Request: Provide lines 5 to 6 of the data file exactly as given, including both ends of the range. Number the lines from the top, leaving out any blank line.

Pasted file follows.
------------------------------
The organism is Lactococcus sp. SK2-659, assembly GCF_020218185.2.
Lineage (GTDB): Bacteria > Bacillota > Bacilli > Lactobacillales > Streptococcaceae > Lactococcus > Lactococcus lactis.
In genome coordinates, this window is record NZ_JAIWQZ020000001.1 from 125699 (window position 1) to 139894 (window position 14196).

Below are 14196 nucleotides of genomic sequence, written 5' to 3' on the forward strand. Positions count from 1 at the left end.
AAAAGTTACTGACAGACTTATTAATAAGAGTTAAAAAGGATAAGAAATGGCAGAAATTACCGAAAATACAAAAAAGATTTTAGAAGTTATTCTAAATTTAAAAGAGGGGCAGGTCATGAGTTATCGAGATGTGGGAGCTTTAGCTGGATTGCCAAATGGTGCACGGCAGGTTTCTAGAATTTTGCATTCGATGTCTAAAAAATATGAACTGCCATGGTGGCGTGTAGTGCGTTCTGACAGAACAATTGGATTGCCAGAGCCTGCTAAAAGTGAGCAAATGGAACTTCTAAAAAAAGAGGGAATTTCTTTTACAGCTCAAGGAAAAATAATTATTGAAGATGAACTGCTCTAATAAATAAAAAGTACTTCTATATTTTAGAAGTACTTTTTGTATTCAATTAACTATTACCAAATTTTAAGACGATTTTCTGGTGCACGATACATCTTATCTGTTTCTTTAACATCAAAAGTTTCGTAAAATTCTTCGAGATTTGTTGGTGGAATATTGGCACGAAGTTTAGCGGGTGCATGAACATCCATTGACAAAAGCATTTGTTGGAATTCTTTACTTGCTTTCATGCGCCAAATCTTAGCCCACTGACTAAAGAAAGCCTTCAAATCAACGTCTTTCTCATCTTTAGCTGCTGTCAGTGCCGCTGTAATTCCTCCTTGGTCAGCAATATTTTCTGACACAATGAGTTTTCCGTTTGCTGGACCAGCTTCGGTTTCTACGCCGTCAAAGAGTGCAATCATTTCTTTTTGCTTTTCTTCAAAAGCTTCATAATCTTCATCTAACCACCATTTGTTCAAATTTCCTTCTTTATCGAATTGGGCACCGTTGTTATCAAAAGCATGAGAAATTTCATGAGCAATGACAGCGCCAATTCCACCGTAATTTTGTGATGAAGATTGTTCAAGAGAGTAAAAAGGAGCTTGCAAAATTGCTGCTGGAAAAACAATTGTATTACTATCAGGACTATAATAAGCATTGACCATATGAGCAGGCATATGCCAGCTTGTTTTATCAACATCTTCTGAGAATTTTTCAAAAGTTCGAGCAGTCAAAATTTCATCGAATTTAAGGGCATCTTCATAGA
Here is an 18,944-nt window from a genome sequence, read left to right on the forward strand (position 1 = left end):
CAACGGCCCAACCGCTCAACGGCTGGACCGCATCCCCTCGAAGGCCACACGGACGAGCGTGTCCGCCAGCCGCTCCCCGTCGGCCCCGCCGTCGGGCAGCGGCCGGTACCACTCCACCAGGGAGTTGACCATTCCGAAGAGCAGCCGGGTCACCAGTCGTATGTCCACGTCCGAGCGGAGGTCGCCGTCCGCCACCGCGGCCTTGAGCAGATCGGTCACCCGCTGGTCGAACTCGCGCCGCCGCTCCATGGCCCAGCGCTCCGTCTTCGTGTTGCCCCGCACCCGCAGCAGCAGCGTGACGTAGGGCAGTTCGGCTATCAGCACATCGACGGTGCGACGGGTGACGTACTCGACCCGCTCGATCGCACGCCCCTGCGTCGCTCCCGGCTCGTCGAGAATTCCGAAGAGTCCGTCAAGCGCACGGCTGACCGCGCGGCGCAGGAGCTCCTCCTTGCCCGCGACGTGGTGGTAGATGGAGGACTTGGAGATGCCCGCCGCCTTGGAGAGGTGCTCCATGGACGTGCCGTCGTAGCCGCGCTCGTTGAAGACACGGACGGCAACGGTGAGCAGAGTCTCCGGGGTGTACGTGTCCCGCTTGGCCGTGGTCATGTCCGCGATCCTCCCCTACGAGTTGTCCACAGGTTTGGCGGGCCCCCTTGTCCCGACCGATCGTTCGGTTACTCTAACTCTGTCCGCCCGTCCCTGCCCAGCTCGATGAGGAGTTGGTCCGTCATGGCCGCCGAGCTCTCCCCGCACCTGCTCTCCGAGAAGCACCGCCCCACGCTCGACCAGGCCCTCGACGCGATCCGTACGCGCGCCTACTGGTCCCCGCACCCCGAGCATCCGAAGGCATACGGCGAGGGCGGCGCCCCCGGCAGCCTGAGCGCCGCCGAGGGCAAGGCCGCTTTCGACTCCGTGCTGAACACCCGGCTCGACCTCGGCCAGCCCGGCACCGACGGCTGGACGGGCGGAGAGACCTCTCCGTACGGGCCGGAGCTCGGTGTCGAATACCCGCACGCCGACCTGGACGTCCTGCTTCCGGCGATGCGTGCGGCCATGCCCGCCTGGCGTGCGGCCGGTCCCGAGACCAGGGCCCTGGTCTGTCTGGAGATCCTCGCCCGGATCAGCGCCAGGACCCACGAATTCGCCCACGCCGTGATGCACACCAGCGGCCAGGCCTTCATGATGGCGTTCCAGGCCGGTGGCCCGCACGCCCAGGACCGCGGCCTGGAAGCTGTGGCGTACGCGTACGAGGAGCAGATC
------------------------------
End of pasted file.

AAAAGTTACTGACAGACTTATTAATAAGAGTTAAAAAGGATAAGAAATGGCAGAAATTACCGAAAATACAAAAAAGATTTTAGAAGTTATTCTAAATTTAAAAGAGGGGCAGGTCATGAGTTATCGAGATGTGGGAGCTTTAGCTGGATTGCCAAATGGTGCACGGCAGGTTTCTAGAATTTTGCATTCGATGTCTAAAAAATATGAACTGCCATGGTGGCGTGTAGTGCGTTCTGACAGAACAATTGGATTGCCAGAGCCTGCTAAAAGTGAGCAAATGGAACTTCTAAAAAAAGAGGGAATTTCTTTTACAGCTCAAGGAAAAATAATTATTGAAGATGAACTGCTCTAATAAATAAAAAGTACTTCTATATTTTAGAAGTACTTTTTGTATTCAATTAACTATTACCAAATTTTAAGACGATTTTCTGGTGCACGATACATCTTATCTGTTTCTTTAACATCAAAAGTTTCGTAAAATTCTTCGAGATTTGTTGGTGGAATATTGGCACGAAGTTTAGCGGGTGCATGAACATCCATTGACAAAAGCATTTGTTGGAATTCTTTACTTGCTTTCATGCGCCAAATCTTAGCCCACTGACTAAAGAAAGCCTTCAAATCAACGTCTTTCTCATCTTTAGCTGCTGTCAGTGCCGCTGTAATTCCTCCTTGGTCAGCAATATTTTCTGACACAATGAGTTTTCCGTTTGCTGGACCAGCTTCGGTTTCTACGCCGTCAAAGAGTGCAATCATTTCTTTTTGCTTTTCTTCAAAAGCTTCATAATCTTCATCTAACCACCATTTGTTCAAATTTCCTTCTTTATCGAATTGGGCACCGTTGTTATCAAAAGCATGAGAAATTTCATGAGCAATGACAGCGCCAATTCCACCGTAATTTTGTGATGAAGATTGTTCAAGAGAGTAAAAAGGAGCTTGCAAAATTGCTGCTGGAAAAACAATTGTATTACTATCAGGACTATAATAAGCATTGACCATATGAGCAGGCATATGCCAGCTTGTTTTATCAACATCTTCTGAGAATTTTTCAAAAGTTCGAGCAGTCAAAATTTCATCGAATTTAAGGGCATCTTCATAGA
Here is an 18,944-nt window from a genome sequence, read left to right on the forward strand (position 1 = left end):